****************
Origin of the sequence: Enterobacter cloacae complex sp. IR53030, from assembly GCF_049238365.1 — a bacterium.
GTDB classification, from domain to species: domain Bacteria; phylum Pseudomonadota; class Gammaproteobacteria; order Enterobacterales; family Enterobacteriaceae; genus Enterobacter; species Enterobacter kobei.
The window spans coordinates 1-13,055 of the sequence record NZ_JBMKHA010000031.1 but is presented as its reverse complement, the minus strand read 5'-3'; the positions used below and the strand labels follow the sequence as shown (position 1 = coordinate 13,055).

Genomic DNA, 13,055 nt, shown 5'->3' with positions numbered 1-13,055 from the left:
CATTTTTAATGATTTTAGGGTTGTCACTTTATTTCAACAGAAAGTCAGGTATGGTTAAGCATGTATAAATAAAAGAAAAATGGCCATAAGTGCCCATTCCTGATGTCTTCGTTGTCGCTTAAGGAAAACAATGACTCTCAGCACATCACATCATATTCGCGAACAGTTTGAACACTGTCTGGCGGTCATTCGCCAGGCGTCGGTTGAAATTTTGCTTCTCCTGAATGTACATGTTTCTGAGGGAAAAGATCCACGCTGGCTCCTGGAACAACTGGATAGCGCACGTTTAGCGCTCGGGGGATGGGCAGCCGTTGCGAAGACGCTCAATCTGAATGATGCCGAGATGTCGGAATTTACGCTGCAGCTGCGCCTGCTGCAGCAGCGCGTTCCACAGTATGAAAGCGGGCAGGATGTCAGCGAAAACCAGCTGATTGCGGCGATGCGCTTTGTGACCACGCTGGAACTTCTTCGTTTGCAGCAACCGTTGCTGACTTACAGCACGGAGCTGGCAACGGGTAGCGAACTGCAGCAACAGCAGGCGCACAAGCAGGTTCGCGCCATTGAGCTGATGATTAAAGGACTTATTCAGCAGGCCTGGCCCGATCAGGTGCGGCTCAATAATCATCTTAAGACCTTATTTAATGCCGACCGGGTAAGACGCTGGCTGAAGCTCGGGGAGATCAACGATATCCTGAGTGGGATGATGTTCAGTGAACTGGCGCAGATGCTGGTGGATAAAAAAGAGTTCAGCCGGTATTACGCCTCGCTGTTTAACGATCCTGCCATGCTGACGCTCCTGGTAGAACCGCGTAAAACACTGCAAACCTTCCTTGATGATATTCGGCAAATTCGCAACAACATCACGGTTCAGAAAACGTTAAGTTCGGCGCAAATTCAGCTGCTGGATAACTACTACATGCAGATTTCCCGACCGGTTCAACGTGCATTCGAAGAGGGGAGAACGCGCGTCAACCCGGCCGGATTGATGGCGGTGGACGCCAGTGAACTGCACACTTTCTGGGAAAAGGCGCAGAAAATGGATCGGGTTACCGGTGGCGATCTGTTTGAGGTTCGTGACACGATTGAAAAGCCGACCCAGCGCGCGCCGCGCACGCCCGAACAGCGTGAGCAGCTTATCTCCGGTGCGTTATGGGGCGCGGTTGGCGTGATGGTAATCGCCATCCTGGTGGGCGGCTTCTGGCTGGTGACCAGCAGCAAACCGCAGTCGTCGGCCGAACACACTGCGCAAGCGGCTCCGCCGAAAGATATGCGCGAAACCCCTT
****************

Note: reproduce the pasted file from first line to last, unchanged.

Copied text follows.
Origin of the sequence: Enterobacter cloacae complex sp. IR53030, from assembly GCF_049238365.1 — a bacterium.
GTDB classification, from domain to species: domain Bacteria; phylum Pseudomonadota; class Gammaproteobacteria; order Enterobacterales; family Enterobacteriaceae; genus Enterobacter; species Enterobacter kobei.
The window spans coordinates 1-13,055 of the sequence record NZ_JBMKHA010000031.1 but is presented as its reverse complement, the minus strand read 5'-3'; the positions used below and the strand labels follow the sequence as shown (position 1 = coordinate 13,055).

Genomic DNA, 13,055 nt, shown 5'->3' with positions numbered 1-13,055 from the left:
CATTTTTAATGATTTTAGGGTTGTCACTTTATTTCAACAGAAAGTCAGGTATGGTTAAGCATGTATAAATAAAAGAAAAATGGCCATAAGTGCCCATTCCTGATGTCTTCGTTGTCGCTTAAGGAAAACAATGACTCTCAGCACATCACATCATATTCGCGAACAGTTTGAACACTGTCTGGCGGTCATTCGCCAGGCGTCGGTTGAAATTTTGCTTCTCCTGAATGTACATGTTTCTGAGGGAAAAGATCCACGCTGGCTCCTGGAACAACTGGATAGCGCACGTTTAGCGCTCGGGGGATGGGCAGCCGTTGCGAAGACGCTCAATCTGAATGATGCCGAGATGTCGGAATTTACGCTGCAGCTGCGCCTGCTGCAGCAGCGCGTTCCACAGTATGAAAGCGGGCAGGATGTCAGCGAAAACCAGCTGATTGCGGCGATGCGCTTTGTGACCACGCTGGAACTTCTTCGTTTGCAGCAACCGTTGCTGACTTACAGCACGGAGCTGGCAACGGGTAGCGAACTGCAGCAACAGCAGGCGCACAAGCAGGTTCGCGCCATTGAGCTGATGATTAAAGGACTTATTCAGCAGGCCTGGCCCGATCAGGTGCGGCTCAATAATCATCTTAAGACCTTATTTAATGCCGACCGGGTAAGACGCTGGCTGAAGCTCGGGGAGATCAACGATATCCTGAGTGGGATGATGTTCAGTGAACTGGCGCAGATGCTGGTGGATAAAAAAGAGTTCAGCCGGTATTACGCCTCGCTGTTTAACGATCCTGCCATGCTGACGCTCCTGGTAGAACCGCGTAAAACACTGCAAACCTTCCTTGATGATATTCGGCAAATTCGCAACAACATCACGGTTCAGAAAACGTTAAGTTCGGCGCAAATTCAGCTGCTGGATAACTACTACATGCAGATTTCCCGACCGGTTCAACGTGCATTCGAAGAGGGGAGAACGCGCGTCAACCCGGCCGGATTGATGGCGGTGGACGCCAGTGAACTGCACACTTTCTGGGAAAAGGCGCAGAAAATGGATCGGGTTACCGGTGGCGATCTGTTTGAGGTTCGTGACACGATTGAAAAGCCGACCCAGCGCGCGCCGCGCACGCCCGAACAGCGTGAGCAGCTTATCTCCGGTGCGTTATGGGGCGCGGTTGGCGTGATGGTAATCGCCATCCTGGTGGGCGGCTTCTGGCTGGTGACCAGCAGCAAACCGCAGTCGTCGGCCGAACACACTGCGCAAGCGGCTCCGCCGAAAGATATGCGCGAAACCCCTT